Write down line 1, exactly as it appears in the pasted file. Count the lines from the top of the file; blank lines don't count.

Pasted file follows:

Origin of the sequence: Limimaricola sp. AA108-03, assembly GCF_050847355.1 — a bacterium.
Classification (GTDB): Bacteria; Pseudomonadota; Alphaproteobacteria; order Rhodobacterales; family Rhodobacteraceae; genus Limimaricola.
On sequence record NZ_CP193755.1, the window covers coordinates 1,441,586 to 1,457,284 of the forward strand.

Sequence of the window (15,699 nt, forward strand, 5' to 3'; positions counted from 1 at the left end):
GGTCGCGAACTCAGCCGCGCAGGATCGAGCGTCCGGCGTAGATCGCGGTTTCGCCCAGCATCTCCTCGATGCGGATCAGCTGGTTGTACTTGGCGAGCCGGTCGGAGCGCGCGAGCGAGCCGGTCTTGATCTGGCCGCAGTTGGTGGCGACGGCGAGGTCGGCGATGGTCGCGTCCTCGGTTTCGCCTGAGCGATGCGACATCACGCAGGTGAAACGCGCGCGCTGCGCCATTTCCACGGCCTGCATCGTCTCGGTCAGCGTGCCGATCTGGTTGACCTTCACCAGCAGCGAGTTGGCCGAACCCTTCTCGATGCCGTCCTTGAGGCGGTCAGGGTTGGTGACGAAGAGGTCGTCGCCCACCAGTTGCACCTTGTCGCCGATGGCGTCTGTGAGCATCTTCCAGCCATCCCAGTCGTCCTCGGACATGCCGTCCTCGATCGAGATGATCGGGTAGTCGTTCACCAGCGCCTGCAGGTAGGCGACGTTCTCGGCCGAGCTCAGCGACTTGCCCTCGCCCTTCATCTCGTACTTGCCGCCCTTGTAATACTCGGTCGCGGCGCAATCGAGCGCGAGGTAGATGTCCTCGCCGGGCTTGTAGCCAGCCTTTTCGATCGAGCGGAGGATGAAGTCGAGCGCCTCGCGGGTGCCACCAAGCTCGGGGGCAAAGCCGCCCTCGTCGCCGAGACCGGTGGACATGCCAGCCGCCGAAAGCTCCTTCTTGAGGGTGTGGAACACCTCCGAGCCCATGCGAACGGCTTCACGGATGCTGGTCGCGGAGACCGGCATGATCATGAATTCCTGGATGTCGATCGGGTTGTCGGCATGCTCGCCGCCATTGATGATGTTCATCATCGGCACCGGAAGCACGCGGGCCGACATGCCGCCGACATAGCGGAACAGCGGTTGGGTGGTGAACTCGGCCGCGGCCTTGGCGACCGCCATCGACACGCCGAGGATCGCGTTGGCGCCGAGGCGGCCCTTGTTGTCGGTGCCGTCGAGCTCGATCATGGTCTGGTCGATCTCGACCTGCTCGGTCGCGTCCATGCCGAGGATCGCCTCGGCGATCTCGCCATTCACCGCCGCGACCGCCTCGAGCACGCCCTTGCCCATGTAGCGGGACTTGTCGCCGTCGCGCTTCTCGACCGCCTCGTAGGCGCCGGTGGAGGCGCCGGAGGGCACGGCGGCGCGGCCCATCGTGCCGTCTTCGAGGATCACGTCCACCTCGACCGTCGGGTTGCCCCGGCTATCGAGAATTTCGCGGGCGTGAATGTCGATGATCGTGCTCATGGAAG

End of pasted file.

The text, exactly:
Origin of the sequence: Limimaricola sp. AA108-03, assembly GCF_050847355.1 — a bacterium.